That’s essentially how polarized lenses work. Any glare from horizontal light is unable to penetrate the vertical filters.

What Are Polarized Lenses For?

A pair of polarized sunglasses partially covering an ocean scene to reduce glare on the water

We understand now that polarized lenses reduce glare, allowing for more precise vision and less eye strain

You can wear polarized sunglasses nearly any time you wear your normal UV filtering sunglasses. Athletes and hobbyists, in particular, find them most beneficial for activities like:

  • Boating & water sports
  • Biking
  • Golf
  • Fishing
  • Snowsports

It’s worth noting that polarized sunglasses are not the best option for every activity. Many digital displays like phone screens and GPS screens emit horizontal light, which isn’t visible through polarized lenses. 

Should I Buy Polarized Sunglasses?

If you like to spend a lot of time outside on the water or in the snow, you should absolutely invest in polarized lenses. You could also benefit from polarized sunglasses if you do a lot of driving or road work.

Ultimately, everyone could benefit from polarized lenses sometimes. If possible, it’s an excellent idea to have both polarized and non-polarized sunglasses so you can enjoy the benefits of polarization when appropriate.

Protection Is the Priority

Whether you wear polarized sunglasses or not, UV protection is really the most important thing. Invest in quality sunglasses with at least 100% UVA and UVB protection, and make sure you have them with you when you go outside. It could preserve your vision for years.

Vision Health Concerns

Dry eye is a common condition that affects more than 30% of Canadians at some point in their lifetime. In fact, this condition will affect most individuals at some point to different degrees, and is caused by a number of different things. While dry eye is often undiagnosed, this condition may present itself in several symptoms:

  • Contact lens discomfort
  • Eye fatigue
  • Redness
  • Itching or burning
  • Feeling like something is in the eye
  • Eye discharge
  • Blurred vision
  • Periods of dryness immediately followed by a tearing session
  • Problems with vision that go away with eye drops

Dry eye should be discussed with your doctor, and may be caused by a variety of factors. Consulting with an Optometrist can help identify the factors that exacerbate dry eye, and discover ways to limit them as much as possible. We strive to educate our patients on the bad habits and lifestyle factors that can be changed to limit the effects of dry eye, including:

  • Health concerns such as thyroid disease, Parkinson’s disease, high blood pressure, diabetes or other autoimmune diseases
  • Environmental causes like high altitude, fumes, smoke or air conditioning
  • Medications like sleeping pills, diuretics, antidepressants, allergy or cold medication, antihistamines, pain medication or motion sickness pills
  • Lifestyle factors such as hormonal changes, contact lenses, regular computer use, diet or the natural aging process

With just a few tweaks to a lifestyle or habit, dry eye can be avoided completely, or the symptoms can be limited and controlled for minimal discomfort.

Glaucoma is an eye disease resulting from damage to the optic nerve from high pressure and improper fluid drainage inside the eye. The optic nerve stops sending signals to the brain when it is damaged, hindering its ability to function properly, diminishing neural activity from the brain, and potentially causing blindness. The three most common types of glaucoma include:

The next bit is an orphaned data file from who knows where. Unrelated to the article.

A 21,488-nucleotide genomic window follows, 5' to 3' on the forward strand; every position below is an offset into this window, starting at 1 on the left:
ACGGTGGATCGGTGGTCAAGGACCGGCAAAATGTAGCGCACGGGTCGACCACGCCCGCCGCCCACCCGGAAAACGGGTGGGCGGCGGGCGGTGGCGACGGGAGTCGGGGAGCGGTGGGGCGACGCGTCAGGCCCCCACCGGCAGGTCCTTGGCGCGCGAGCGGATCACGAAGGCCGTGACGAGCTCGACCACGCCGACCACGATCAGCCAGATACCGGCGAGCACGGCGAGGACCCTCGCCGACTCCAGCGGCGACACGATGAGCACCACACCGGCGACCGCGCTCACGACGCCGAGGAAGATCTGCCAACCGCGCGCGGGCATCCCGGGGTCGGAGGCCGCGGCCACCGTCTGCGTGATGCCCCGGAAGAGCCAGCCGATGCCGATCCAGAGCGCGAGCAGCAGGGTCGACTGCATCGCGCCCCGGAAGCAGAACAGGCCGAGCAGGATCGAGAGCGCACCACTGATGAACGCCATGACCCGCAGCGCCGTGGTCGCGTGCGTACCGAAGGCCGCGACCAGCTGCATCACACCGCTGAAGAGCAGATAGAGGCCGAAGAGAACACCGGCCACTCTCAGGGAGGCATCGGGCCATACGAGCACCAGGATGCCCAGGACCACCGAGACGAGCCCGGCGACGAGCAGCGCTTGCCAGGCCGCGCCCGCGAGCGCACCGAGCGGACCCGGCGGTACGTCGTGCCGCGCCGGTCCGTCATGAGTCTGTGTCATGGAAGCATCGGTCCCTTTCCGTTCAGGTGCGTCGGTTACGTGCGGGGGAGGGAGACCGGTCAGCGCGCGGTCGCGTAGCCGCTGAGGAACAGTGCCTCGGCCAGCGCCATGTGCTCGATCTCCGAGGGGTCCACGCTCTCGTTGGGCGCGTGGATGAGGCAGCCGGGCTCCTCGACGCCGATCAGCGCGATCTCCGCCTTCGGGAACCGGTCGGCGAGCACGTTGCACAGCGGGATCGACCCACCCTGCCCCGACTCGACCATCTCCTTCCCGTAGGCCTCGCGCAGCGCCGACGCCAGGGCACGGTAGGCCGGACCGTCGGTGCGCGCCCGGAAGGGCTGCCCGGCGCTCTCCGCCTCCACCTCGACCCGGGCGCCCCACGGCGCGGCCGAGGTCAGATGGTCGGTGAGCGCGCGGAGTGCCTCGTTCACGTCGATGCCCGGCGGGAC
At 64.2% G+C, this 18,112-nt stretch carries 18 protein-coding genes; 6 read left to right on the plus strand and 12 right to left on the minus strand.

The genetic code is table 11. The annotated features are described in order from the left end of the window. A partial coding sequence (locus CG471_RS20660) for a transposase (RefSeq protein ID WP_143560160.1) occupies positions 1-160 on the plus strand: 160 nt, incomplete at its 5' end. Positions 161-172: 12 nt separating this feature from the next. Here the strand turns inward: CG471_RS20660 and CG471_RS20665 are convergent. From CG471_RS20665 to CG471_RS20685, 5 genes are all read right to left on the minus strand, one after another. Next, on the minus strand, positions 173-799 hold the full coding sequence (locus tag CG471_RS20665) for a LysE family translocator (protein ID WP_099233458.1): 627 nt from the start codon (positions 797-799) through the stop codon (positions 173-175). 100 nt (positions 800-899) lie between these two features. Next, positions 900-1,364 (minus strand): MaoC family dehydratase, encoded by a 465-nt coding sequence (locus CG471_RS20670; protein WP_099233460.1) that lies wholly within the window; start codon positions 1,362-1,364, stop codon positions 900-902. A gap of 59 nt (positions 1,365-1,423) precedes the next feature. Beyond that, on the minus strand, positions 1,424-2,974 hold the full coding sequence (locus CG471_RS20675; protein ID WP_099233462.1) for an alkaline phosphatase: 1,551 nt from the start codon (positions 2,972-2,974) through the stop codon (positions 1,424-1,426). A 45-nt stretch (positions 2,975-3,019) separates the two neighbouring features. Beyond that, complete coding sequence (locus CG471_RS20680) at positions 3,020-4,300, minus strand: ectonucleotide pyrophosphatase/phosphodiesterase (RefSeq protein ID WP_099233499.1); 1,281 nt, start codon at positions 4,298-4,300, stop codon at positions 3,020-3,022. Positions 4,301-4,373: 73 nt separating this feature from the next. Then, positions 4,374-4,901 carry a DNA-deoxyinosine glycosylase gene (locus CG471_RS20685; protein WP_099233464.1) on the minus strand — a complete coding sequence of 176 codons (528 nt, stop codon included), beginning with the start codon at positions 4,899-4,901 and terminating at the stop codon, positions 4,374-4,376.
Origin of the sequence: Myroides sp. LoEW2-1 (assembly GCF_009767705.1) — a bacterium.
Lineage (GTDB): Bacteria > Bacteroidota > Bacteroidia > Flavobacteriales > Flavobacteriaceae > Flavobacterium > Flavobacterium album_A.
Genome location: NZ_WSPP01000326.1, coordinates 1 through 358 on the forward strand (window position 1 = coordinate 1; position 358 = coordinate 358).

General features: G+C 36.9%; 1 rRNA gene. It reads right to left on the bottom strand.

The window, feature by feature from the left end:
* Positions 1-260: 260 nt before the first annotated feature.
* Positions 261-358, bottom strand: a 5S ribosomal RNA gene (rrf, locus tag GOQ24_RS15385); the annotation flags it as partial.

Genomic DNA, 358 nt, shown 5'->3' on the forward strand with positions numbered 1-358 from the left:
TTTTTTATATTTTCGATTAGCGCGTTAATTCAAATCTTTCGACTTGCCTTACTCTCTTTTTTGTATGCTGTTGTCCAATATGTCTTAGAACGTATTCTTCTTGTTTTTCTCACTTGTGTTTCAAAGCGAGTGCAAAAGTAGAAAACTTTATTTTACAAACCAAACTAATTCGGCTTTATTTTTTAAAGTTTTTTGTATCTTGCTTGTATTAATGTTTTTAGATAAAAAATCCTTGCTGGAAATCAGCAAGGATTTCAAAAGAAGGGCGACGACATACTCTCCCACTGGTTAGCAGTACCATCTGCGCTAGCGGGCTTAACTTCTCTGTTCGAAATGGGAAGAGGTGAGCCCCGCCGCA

• Open-angle. Fluid does not drain correctly creating increased pressure in the eye, despite an open angle.
  • Closed-angle. The angle for fluid to escape is completely blocked, causing pressure to build in the eye. Blockages can be the result of trauma, causing sudden pain and potential blindness.
  • Congenital. The angle of drainage is dysfunctional from birth and pressure builds in the eye over time. Symptoms include cloudy eyes, excessive tearing, and light sensitivity.

Diabetes and high blood pressure increase the risk of developing glaucoma. Although individuals over 40 are at a greater risk for the condition, people of any age can be diagnosed with glaucoma. Other risk factors for glaucoma include:

  • Nearsightedness
  • African ancestry
  • Thin corneas
  • Past Injuries
  • Genetics

Glaucoma management is a vital part of visual health as we age. Regular eye health exams at Red Deer Eye Care allow us to detect possible sources of glaucoma and prevent permanent optic nerve damage.

If you see spots or small threads floating around your eyes or darting away when you try to focus, you are experiencing eye floaters. This is the natural aging process of your eyes and a side effect of the vitreous gel shrinking, the substance that makes up most of your eye. While eye floaters or flashes are annoying, they are not usually a reason for concern. However, sudden increases in the frequency or amount may indicate a serious condition, including:

  • Infection
  • Eye Injury
  • Retinal Tear
  • Inflammation
  • Hemorrhaging
  • Retinal Detachment

If the floaters affect your vision, our Optometrists at Red Deer Eye Care can discuss treatment options, such as a vitrectomy. During the surgicy, we remove the floaters by extracting fluid from your eye, and replace the lost volume with a saline solution. This procedure is only performed in extreme cases where considerable adverse symptoms are apparent as a result of eye floaters.

Conjunctivitis is an infection resulting in inflammation of the front surface of the eye, also known as pinkeye. The conjunctiva is the thin clear tissue that lies over the white part of the eye and lines the inside of the eyelid. This is frequently a less serious visual health concern attributed to a bacteria or virus contacting the eye in between the surface and eyelid. The condition may also be caused by irritants coming into contact with the eye, such as pool chlorine, shampoos, and smoke. Seasonal allergies, including pollen and dust also can contribute to conjunctivitis. Symptoms of conjunctivitis include: